Iran postpones Iraq security talks with US
Iran has postponed a fourth round of talks with the United States in Baghdad on improving security in Iraq, giving no reason for the delay, Iraqi Foreign Minister Hoshiyar Zebari said on Thursday.
Zebari – who announced during a trip to Moscow this week that the talks would take place within days -- said they were to have been held on Friday, but were put off at the last minute. He called the Iranian postponement "unfortunate".
A US embassy official said it increasingly appeared that Tehran did not want to hold the dialogue. Iranian officials were not immediately available to comment.
Iraq later said Iranian President Mahmoud Ahmadinejad would visit Baghdad on March 2 for talks with Iraqi Prime Minister Nuri al-Maliki and other senior officials in what would be the first visit by a president of the Islamic Republic.
The US-Iranian security talks are one of the few forums in which officials from the two bitter foes have direct contact. Diplomatic ties between Washington and Tehran have been frozen for almost three decades.
"Yesterday we were informed that the Iranians want to postpone this for some time, for some unknown reason," Zebari told Reuters in an interview when asked about the joint talks.
"We had a firm date from both the Iranians and the Americans on the 15th of February and we were in the phase of planning, getting the logistics organised. This is the fourth time that we agreed on a date and they don't show up."
Iraqi government spokesman Ali al-Dabbagh told Reuters that Tehran had requested a postponement of a "few more days". He also said it was unclear why the postponement was sought.
US and Iranian officials met three times last year to seek common ground on stabilising Iraq in talks arranged by the Baghdad government. The last time they met under this mechanism was in August when a security committee held talks.
Washington has used the talks to urge Iran to stop giving weapons and training to Shi'ite militias in Iraq, including armour-piercing bombs known as explosively formed penetrators (EFPs) that have killed hundreds of US troops.
Tehran denies the charges and blames the US-led invasion of Iraq in 2003 for violence in its neighbour.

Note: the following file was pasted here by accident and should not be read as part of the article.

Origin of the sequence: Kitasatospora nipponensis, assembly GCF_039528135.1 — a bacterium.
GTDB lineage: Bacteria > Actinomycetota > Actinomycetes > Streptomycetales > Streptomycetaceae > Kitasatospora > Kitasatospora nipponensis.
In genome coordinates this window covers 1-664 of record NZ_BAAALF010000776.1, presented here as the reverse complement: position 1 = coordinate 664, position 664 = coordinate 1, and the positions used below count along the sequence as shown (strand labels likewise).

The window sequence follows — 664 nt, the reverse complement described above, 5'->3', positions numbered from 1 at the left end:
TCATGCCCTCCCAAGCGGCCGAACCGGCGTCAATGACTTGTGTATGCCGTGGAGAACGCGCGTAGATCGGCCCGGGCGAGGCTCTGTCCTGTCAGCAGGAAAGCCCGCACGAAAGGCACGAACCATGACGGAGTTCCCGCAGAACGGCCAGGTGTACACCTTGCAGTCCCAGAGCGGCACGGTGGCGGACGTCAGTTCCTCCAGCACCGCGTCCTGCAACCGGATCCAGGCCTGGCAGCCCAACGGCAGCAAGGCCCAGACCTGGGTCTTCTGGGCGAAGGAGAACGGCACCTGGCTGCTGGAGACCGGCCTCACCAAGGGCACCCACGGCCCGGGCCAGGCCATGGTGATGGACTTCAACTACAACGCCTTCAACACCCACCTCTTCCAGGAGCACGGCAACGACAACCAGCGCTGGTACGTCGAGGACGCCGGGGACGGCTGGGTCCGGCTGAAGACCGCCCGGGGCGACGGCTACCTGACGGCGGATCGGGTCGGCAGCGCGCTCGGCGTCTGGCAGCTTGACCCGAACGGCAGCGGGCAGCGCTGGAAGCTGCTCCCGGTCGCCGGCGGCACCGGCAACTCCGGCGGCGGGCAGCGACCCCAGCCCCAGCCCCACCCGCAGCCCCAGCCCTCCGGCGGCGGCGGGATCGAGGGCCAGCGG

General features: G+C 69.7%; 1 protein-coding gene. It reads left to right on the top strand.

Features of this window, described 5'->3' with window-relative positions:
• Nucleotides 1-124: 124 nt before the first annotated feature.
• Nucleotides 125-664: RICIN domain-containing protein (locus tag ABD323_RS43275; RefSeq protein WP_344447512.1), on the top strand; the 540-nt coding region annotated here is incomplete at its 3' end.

Washington and Tehran are also embroiled in a row over Iran's nuclear ambitions.
US says it’s ready for talks
US embassy spokeswoman Mirembe Nantongo said the Iraqi government had informed the embassy of the postponement.
"We have been ready for weeks. We are happy to sit down for the talks but it's increasingly clear Iran is not," she said.
Zebari said all sides saw value in the dialogue, adding Iran had been helping stem violence in Iraq, partly by stopping some weapons coming across the border.
He also said Iran had been influential in reining in the activities of the Mehdi Army militia of Shi'ite cleric Moqtada al-Sadr. The anti-American cleric declared a ceasefire last August that has been credited with helping cut violence.
"The number and amount of weapons and EFP technology, less is coming across the border, according to the Americans and to our intelligence. So on these two accounts they have been helpful," Zebari said.
"It doesn't mean they are not interfering and not intervening. This is a friendly government to Iran and it would be contradictory for them on the one hand to support the government and on the other hand to support the militias or the outlaws."
Iran and Iraq fought an eight-year war in the 1980s in which hundreds of thousands were killed, but ties have improved since Saddam Hussein was ousted in the US-led invasion of Iraq in 2003 and a Shi'ite Islamist-led government came to power.
Dabbagh said Ahmadinejad would visit Iraq for two days at the invitation of President Jalal Talabani.
"It's significant in the sense that Iraq wants to have good relations with Iran (but) there should be no interference in Iraq's internal affairs," Dabbagh said of the visit.
Iran should respect Iraq's choice to have relations with the countries it chose to, he added. (Reuters)
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